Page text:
Don’t Believe Anything You Think

Is Negative Thinking Holding You Captive? You change them!

On Mark Mansons’ new podcast, there was one sentence that stuck with me and made me think: “Don’t believe anything”

Don’t even believe your own thoughts and words. They might be true when you speak them, but could be totally wrong a few minutes later.

This made me rethink everything: my life and my thoughts.

“The thoughts you choose to think and believe right now are creating your future. These thoughts form your experiences, tomorrow, next week, and next year.”
— Louise Hay

Your Experiences and Surrounding Influences Your Thinking

Negative beliefs come from somewhere.

Our biggest influences are our parents, teachers, and friends growing up as we were learning about life and ourselves.

The childhood memories (that you don’t have to remember necessarily) are shaping your thoughts, beliefs, and mindset.

Your thoughts don’t have to be true. Because the people that shaped them were also not perfect and had all the answers.

You are not your thoughts! Because all of them came from somewhere.

When we are young we don’t set boundaries for what we experience or what we let into our mind. So you consume everything without fact-checking.

This past is shaping your present moment.

And you cannot change your past.

All you can do is change your present:

  • Set boundaries for what you let into your mind
  • Change your environment
  • Decide who you want to spend time with
  • Decide what thoughts you want to accept
  • Let go of the beliefs that don’t get you to the future you want
  • Let go of other peoples’ opinions about you

You can decide!

You can change your thoughts because they are part of you but are not your truth!

I always thought because I’m an introvert I will never be able to be successful or rich. That’s what my teachers told me and showed me. They gave me a grade less because I didn’t speak in class.
I worked hard to get an A on every exam, and most of the time I got it. But for my transcript at the end of the year, some teachers gave me a B.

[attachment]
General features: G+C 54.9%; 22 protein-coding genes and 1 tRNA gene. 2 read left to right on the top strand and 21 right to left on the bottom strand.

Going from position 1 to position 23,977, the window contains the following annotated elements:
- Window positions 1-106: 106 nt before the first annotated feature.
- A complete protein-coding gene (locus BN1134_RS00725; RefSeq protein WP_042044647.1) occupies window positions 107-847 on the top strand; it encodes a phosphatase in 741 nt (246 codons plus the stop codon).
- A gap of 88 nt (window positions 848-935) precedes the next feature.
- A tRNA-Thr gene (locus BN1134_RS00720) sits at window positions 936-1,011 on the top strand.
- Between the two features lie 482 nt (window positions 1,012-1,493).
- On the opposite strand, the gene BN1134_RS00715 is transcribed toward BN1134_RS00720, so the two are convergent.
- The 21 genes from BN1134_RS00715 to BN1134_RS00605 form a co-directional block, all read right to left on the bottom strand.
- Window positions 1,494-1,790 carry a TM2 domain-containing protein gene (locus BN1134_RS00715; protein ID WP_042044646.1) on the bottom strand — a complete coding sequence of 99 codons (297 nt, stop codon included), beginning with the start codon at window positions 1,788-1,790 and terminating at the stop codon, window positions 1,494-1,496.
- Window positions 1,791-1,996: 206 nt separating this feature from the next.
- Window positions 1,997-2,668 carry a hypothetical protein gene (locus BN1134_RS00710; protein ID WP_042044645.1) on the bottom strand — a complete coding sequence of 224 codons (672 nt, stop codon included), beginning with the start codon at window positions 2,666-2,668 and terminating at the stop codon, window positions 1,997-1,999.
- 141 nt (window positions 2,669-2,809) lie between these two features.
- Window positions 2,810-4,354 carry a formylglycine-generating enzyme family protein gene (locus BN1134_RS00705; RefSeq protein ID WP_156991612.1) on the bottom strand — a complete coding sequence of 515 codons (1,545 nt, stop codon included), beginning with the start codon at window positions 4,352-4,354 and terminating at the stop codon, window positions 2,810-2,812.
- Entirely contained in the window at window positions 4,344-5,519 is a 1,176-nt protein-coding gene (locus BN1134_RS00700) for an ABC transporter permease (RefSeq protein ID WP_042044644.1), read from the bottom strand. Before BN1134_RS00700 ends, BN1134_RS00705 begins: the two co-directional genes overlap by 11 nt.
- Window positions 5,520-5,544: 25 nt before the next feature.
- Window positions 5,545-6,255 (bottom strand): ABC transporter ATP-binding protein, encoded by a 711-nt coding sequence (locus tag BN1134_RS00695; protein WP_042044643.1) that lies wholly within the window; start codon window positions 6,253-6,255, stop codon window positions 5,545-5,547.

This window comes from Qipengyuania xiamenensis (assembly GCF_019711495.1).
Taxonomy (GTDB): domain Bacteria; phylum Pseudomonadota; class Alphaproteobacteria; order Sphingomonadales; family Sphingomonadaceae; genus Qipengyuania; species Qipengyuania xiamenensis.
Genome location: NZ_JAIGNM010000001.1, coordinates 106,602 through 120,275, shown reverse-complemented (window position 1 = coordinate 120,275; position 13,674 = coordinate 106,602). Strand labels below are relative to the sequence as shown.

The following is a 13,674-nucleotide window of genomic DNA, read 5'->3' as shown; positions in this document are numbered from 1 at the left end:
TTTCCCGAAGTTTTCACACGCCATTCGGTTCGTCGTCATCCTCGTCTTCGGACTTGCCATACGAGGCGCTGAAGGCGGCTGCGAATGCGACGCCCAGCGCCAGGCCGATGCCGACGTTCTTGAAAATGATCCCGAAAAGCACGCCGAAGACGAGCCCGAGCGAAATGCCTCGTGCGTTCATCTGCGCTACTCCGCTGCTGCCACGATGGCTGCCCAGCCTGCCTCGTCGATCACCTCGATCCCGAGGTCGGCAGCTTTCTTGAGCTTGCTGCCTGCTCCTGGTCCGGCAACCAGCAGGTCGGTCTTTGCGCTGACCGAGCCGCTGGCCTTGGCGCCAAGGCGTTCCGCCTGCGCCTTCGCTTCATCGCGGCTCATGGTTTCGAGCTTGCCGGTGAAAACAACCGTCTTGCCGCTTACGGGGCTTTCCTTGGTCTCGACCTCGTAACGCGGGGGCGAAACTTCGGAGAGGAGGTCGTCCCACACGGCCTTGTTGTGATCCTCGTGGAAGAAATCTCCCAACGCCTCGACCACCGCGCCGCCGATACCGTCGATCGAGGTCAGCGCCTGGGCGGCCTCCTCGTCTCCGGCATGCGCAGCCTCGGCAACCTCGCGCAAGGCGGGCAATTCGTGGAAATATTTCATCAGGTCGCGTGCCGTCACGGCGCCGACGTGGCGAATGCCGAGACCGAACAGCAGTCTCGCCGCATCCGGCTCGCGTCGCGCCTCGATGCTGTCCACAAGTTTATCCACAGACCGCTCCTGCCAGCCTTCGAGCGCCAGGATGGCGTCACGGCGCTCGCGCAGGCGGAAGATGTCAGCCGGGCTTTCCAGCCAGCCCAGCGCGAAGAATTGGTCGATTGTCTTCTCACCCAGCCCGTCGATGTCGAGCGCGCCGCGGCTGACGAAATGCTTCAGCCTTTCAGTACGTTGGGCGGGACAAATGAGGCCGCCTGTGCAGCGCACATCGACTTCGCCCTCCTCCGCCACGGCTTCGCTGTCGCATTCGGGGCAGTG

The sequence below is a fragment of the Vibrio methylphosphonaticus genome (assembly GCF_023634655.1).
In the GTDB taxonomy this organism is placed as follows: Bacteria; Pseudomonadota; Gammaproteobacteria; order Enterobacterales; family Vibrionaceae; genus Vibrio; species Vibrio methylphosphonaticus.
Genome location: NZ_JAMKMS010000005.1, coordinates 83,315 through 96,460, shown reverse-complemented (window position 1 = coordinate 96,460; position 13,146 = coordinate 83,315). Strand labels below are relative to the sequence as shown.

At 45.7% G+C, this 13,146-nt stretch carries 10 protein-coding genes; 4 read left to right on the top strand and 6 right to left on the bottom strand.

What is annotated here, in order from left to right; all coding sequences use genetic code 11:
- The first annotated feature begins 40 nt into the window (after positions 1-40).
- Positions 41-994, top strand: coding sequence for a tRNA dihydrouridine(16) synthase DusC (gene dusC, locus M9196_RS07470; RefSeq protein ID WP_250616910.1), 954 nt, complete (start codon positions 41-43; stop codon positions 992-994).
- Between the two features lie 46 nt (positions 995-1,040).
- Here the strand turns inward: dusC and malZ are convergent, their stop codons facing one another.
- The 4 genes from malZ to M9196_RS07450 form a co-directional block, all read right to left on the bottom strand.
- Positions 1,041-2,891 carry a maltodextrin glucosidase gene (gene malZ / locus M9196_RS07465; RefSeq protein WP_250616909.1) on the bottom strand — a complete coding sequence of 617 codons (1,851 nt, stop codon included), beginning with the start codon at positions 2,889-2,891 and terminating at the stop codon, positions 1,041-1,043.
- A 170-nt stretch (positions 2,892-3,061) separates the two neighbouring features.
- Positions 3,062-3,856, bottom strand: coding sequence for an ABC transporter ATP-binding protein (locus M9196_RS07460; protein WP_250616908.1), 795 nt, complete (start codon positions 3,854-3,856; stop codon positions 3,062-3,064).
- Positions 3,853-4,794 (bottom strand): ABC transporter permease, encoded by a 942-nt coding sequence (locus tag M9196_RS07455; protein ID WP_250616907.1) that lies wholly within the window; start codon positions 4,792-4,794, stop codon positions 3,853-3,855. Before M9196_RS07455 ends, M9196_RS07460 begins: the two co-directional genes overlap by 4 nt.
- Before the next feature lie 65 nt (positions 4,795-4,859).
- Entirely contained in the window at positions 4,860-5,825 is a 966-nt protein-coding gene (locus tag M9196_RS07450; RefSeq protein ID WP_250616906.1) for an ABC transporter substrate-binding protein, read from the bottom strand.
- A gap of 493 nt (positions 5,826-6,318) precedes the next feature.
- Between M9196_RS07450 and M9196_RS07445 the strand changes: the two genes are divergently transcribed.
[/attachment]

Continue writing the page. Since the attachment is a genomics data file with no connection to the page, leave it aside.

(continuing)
For me those bad experiences were actually a good thing in retrospect, because of that and my ambition I started reading about personal development and how to improve myself.

I wanted to have success. So I worked on myself to achieve the goals.

Now I know that I can change my own beliefs, and I did.

I’m still an introvert, but I did things I thought impossible back then:

  • being a leader of a student organization
  • leading general assemblies with more than 20 people
  • not being nervous anymore about presenting my project at the university
  • finishing my Master’s next semester

My beliefs about myself changed. I changed my thoughts.

You can do it too!

“Don’t believe everything you think. Thoughts are just that — thoughts.”

— Allan Lokos

Your Memories Are Made Up

What shocked me the most about that episode on Mark Manson’s Podcast is that they talked about memories not being true and even being made up sometimes.

And it makes sense.

Memories are scenes in our brains. They are not 100% true:

  • your brain interprets the situation differently than anyone else
  • your brain mixes and combines memories (because it cannot store everything)
  • your brain usually only remembers the bad ones because it’s programmed that way

First, we are programmed to be cautious of the dangers in life.

If we see a lion behind the bush, we will remember that more than if it would have been a sleeping cat.

Your brain would remember the lion, and we would be more cautious now with looking behind bushes.

We need to know and remember where danger could be so that we don’t go there in the future.

If you don’t have a picture or video to prove what happened: nobody knows what 100% actually happened.

All the trauma from bullying is probably a mix-up in my brain of all the bad memories, and I forgot the good ones.

So in retrospect my brain tells me that my whole middle school time was bad, everyone was superficial and bullied me.

But from experience, I can say this is not what happened. Not everyone was a bad child, and we all made mistakes and were full of emotions.

Knowing now that the memories of me getting bullied are probably not 100% true is helping me to get over it, and not let those beliefs control my life anymore.

What bad memories can you let go if you know they probably weren’t as bad as you remember?

Takeaway: Don’t Believe Yourself

Bad memories are part of life. But they probably weren’t as bad as your brain tells you.

Don’t take it as an excuse for not doing something.

Question your mindset, especially negative beliefs.

They are based on memories that didn’t happen like that. Nobody can prove it to you 100%.

Something could be true today, but totally wrong or different tomorrow.

Life is change. So you can also change your mindset and beliefs too.

Don’t let those lies control your life.

“You are what you believe yourself to be”

— Paulo Coelho

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(c) Karina Ahrer

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